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Christian Kaunert

agreements concluded with third countries, which it described as ‘a basis for political dialogue and a tool for EU external action’ (Council, 2004, p. 7). The external dimension of the EU counter-terrorism policy represents an important element in the possible construction of an Area of Freedom, Security and Justice, as making the EU secure depends at least to some extent on successful co-operation with

in European internal security
Heikki Patomäki

its rituals of enemy construction. Quite innocently, his judgement may have been made in his capacity as a legal scholar (between 1949 and 1977, Boutros-Ghali was professor of international law and international relations at Cairo University) and an international civil servant aiming at impartiality, but that excuse was unavailable to the US and the UK. Third principle: US foreign policy should

in Mapping European security after Kosovo
Ian Bellany

not be relied on). While the Baruch Plan, as we maintain, can be thought of as a blueprint for future US anti-proliferation policy, its immediate practical US policy on non-proliferation and the NPT 133 impact was virtually zero. A possible exception was that its failure to have an impact in the sense of actually establishing a system of international control of nuclear energy removed any doubts in the UK about proceeding on a national basis to develop nuclear weapons. Atoms for Peace on the other hand did leave a tangible legacy, but one that has been widely

in Curbing the spread of nuclear weapons
Abstract only
The politics of everyday life
Cillian McGrattan and Elizabeth Meehan

programme, a new public culture, reform of the police and justice systems, decommissioning and demilitarisation changed the context of everyday life. Institutions to promote human rights, equality and political inclusion and to encourage North-South and East-West (Ireland-UK) cooperation – the Human Rights Commission and the Equality Commission as well as the North-South Ministerial Council

in Everyday life after the Irish conflict
Open Access (free)
Reflections in a distorting mirror
Christoph Zürcher

outlines of a European (global?) security landscape must be found or will be lost. Prologue 1230 hours, 24 March 1999: NATO airfields in Italy and the United Kingdom Eight American B-52 bombers, each carrying twenty cruise missiles in its bomb bay, leave their UK base in Fairford and head towards Serbia. From NATO airfields Aviano and Istrano in Italy

in Mapping European security after Kosovo
Open Access (free)
Kosovo and the outlines of Europe’s new order
Sergei Medvedev and Peter van Ham

Europe’s political space. Clearly, these events can also be read in a less positive manner, as testifying to Western arrogance, an over-reliance on the efficacy of high-technology and a lack of long-term visions and policies of peaceful engagement. But, however one wants to interpret ‘Kosovo’, it is certainly clear that political spin-doctors have been highly successful in selling this war/conflict, and that Western public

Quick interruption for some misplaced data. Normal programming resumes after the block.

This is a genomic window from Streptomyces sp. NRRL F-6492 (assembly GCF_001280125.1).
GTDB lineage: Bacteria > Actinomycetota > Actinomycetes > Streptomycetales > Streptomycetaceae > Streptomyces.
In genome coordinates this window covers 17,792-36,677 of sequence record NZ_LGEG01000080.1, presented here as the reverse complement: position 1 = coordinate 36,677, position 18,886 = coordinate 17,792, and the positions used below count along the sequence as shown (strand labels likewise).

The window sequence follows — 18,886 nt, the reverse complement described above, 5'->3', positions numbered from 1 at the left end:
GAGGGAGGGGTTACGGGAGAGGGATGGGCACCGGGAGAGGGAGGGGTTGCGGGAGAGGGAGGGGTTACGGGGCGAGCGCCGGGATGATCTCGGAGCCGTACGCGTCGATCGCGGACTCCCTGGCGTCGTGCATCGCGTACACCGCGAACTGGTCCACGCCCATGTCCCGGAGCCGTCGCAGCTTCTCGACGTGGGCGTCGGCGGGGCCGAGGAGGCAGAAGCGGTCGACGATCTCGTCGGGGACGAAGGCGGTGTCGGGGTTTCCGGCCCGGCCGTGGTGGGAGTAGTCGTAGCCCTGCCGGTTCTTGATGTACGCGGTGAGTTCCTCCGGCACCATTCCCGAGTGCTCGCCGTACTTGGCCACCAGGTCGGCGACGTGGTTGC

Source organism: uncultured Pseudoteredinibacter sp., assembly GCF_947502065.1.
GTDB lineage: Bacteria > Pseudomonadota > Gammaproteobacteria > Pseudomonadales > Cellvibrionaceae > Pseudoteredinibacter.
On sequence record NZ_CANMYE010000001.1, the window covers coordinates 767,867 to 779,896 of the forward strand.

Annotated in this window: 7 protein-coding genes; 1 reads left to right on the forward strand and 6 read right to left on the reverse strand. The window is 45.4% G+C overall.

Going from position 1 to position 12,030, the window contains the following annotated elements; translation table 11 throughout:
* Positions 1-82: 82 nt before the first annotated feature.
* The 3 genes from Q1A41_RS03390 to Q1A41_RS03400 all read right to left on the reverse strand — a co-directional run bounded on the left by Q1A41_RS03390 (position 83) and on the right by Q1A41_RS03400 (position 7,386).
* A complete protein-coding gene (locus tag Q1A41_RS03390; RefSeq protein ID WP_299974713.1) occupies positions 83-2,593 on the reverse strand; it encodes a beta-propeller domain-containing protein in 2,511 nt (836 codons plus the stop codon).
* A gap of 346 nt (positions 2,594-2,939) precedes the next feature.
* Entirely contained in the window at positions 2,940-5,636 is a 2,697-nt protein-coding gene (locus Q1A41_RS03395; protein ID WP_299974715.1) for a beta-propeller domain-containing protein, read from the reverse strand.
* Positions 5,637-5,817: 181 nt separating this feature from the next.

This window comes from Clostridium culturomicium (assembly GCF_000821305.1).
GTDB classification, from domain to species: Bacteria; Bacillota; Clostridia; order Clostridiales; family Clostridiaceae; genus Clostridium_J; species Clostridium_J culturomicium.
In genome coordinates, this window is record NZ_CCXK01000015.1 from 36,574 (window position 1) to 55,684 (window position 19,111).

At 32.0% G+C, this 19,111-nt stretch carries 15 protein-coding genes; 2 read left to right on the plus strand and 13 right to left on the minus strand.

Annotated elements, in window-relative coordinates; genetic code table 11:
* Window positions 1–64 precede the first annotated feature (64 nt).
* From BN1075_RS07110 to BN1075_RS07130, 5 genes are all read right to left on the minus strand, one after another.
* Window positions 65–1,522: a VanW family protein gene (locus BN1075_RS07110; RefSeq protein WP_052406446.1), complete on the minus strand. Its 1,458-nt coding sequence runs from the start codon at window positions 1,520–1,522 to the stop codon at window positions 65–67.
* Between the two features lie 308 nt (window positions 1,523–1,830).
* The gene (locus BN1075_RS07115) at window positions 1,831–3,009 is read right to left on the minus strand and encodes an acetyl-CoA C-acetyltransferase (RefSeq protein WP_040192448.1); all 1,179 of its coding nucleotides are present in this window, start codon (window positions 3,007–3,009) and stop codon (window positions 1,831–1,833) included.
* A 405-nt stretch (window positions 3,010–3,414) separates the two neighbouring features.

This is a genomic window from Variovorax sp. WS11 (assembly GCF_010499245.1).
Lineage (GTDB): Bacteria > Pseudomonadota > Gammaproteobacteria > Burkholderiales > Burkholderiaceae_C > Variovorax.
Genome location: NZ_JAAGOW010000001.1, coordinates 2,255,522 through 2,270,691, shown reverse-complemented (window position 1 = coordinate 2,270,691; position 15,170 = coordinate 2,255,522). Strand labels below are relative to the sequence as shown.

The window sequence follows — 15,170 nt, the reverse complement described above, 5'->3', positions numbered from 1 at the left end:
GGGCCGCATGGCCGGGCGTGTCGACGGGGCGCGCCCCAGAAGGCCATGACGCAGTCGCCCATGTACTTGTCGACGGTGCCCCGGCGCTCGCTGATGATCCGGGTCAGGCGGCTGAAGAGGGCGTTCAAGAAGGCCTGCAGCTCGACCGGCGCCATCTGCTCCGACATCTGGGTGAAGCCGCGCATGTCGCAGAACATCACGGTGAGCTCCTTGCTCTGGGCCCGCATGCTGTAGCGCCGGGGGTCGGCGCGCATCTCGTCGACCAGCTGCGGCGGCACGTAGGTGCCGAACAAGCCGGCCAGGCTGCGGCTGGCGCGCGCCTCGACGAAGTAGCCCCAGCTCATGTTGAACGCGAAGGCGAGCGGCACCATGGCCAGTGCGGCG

in Mapping European security after Kosovo
Civilisation, civil society and the Kosovo war
Mikkel Vedby Rasmussen

politics’ because they (are supposed to) act in a conforming manner and do not present each other with an ‘other’ which needs to be resisted and contested. Following Huntington’s logic, this suggests that within each civilisation there is a relatively good chance of peace. This interpretation explains Huntington’s rather peculiar conjecture that Africa is the only continent without a distinctive

in Mapping European security after Kosovo
Ian Bellany

security involvement in the areas concerned. An example of what is meant here is the emergence of the South East Asian, African and the (failed) Korean nuclear-free zones in the half decade after the ending of the Cold War. Secondly, preventive is about discouraging nuclear additions to the complex of great powers. The logic here, as we Nuclear weapons and international security 53 have seen, may be dubious in its own terms but, in conjunction with the pre-emptive objective, the fewer the nuclearised great powers, the smaller will be the degree of unavoidable security

in Curbing the spread of nuclear weapons
Ian Bellany

promising stationary wall, the Netherlands collaborates with the UK and Germany in the multinational Urenco centrifuge plant, and apartheid South Africa openly worked on the stationary wall method. Legitimate interest in uranium enrichment can be found in places where: enriched uranium is the preferred reactor fuel, and that is now Nuclear weapons and nuclear energy 23 almost everywhere that has a nuclear power programme; the total installed nuclear capacity is high; and national reliance on nuclear power is great enough for considerations of reliability of fuel supply

in Curbing the spread of nuclear weapons
Life in a religious subculture after the Agreement
Gladys Ganiel and Claire Mitchell

in Africa, Asia and Latin America (Jenkins, 2002 ; Noll, 2009 ). Most scholarship on evangelicalism, even in these varied contexts, has defined it in terms of beliefs. But it is necessary to move beyond the conception of evangelicalism in terms of beliefs, as demonstrated by Christian Smith’s ( 1998 ) work on American evangelicalism. Smith shows that evangelicalism also relies on

in Everyday life after the Irish conflict